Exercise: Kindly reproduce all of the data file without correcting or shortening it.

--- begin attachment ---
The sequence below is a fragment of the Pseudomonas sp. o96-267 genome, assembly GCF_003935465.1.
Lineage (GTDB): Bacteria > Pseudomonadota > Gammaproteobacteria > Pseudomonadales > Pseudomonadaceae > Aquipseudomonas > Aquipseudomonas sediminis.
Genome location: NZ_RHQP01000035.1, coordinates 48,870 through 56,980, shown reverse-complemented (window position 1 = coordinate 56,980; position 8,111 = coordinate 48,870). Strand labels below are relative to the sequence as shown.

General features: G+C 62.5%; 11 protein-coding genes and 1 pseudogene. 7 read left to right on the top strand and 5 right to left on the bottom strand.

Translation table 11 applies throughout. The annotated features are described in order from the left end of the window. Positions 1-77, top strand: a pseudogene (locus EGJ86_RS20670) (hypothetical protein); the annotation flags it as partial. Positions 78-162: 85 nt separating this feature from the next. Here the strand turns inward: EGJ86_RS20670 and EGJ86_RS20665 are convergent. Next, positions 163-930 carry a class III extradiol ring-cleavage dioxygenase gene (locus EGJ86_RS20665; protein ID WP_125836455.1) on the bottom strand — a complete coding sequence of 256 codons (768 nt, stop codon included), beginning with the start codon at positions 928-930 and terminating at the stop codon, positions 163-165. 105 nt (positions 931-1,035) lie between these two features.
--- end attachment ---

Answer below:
The sequence below is a fragment of the Pseudomonas sp. o96-267 genome, assembly GCF_003935465.1.
Lineage (GTDB): Bacteria > Pseudomonadota > Gammaproteobacteria > Pseudomonadales > Pseudomonadaceae > Aquipseudomonas > Aquipseudomonas sediminis.
Genome location: NZ_RHQP01000035.1, coordinates 48,870 through 56,980, shown reverse-complemented (window position 1 = coordinate 56,980; position 8,111 = coordinate 48,870). Strand labels below are relative to the sequence as shown.

General features: G+C 62.5%; 11 protein-coding genes and 1 pseudogene. 7 read left to right on the top strand and 5 right to left on the bottom strand.

Translation table 11 applies throughout. The annotated features are described in order from the left end of the window. Positions 1-77, top strand: a pseudogene (locus EGJ86_RS20670) (hypothetical protein); the annotation flags it as partial. Positions 78-162: 85 nt separating this feature from the next. Here the strand turns inward: EGJ86_RS20670 and EGJ86_RS20665 are convergent. Next, positions 163-930 carry a class III extradiol ring-cleavage dioxygenase gene (locus EGJ86_RS20665; protein ID WP_125836455.1) on the bottom strand — a complete coding sequence of 256 codons (768 nt, stop codon included), beginning with the start codon at positions 928-930 and terminating at the stop codon, positions 163-165. 105 nt (positions 931-1,035) lie between these two features.